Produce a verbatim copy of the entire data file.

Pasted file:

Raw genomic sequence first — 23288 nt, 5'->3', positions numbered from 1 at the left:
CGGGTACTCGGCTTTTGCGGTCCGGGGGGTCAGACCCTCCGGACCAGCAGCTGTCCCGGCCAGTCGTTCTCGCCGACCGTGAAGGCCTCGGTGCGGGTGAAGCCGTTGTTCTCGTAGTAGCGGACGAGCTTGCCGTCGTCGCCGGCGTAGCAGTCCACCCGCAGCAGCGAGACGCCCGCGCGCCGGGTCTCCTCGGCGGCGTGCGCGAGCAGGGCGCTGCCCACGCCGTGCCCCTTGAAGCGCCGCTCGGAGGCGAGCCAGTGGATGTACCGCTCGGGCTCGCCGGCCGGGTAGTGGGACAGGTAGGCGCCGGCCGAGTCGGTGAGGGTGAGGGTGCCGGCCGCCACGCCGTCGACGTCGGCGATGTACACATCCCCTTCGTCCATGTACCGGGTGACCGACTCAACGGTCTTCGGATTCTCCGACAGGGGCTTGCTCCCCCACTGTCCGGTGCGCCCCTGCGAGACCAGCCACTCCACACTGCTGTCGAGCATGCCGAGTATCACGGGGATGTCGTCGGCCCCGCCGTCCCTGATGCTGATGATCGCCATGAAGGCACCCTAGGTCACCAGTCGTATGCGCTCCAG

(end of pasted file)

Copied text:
Raw genomic sequence first — 23288 nt, 5'->3', positions numbered from 1 at the left:
CGGGTACTCGGCTTTTGCGGTCCGGGGGGTCAGACCCTCCGGACCAGCAGCTGTCCCGGCCAGTCGTTCTCGCCGACCGTGAAGGCCTCGGTGCGGGTGAAGCCGTTGTTCTCGTAGTAGCGGACGAGCTTGCCGTCGTCGCCGGCGTAGCAGTCCACCCGCAGCAGCGAGACGCCCGCGCGCCGGGTCTCCTCGGCGGCGTGCGCGAGCAGGGCGCTGCCCACGCCGTGCCCCTTGAAGCGCCGCTCGGAGGCGAGCCAGTGGATGTACCGCTCGGGCTCGCCGGCCGGGTAGTGGGACAGGTAGGCGCCGGCCGAGTCGGTGAGGGTGAGGGTGCCGGCCGCCACGCCGTCGACGTCGGCGATGTACACATCCCCTTCGTCCATGTACCGGGTGACCGACTCAACGGTCTTCGGATTCTCCGACAGGGGCTTGCTCCCCCACTGTCCGGTGCGCCCCTGCGAGACCAGCCACTCCACACTGCTGTCGAGCATGCCGAGTATCACGGGGATGTCGTCGGCCCCGCCGTCCCTGATGCTGATGATCGCCATGAAGGCACCCTAGGTCACCAGTCGTATGCGCTCCAG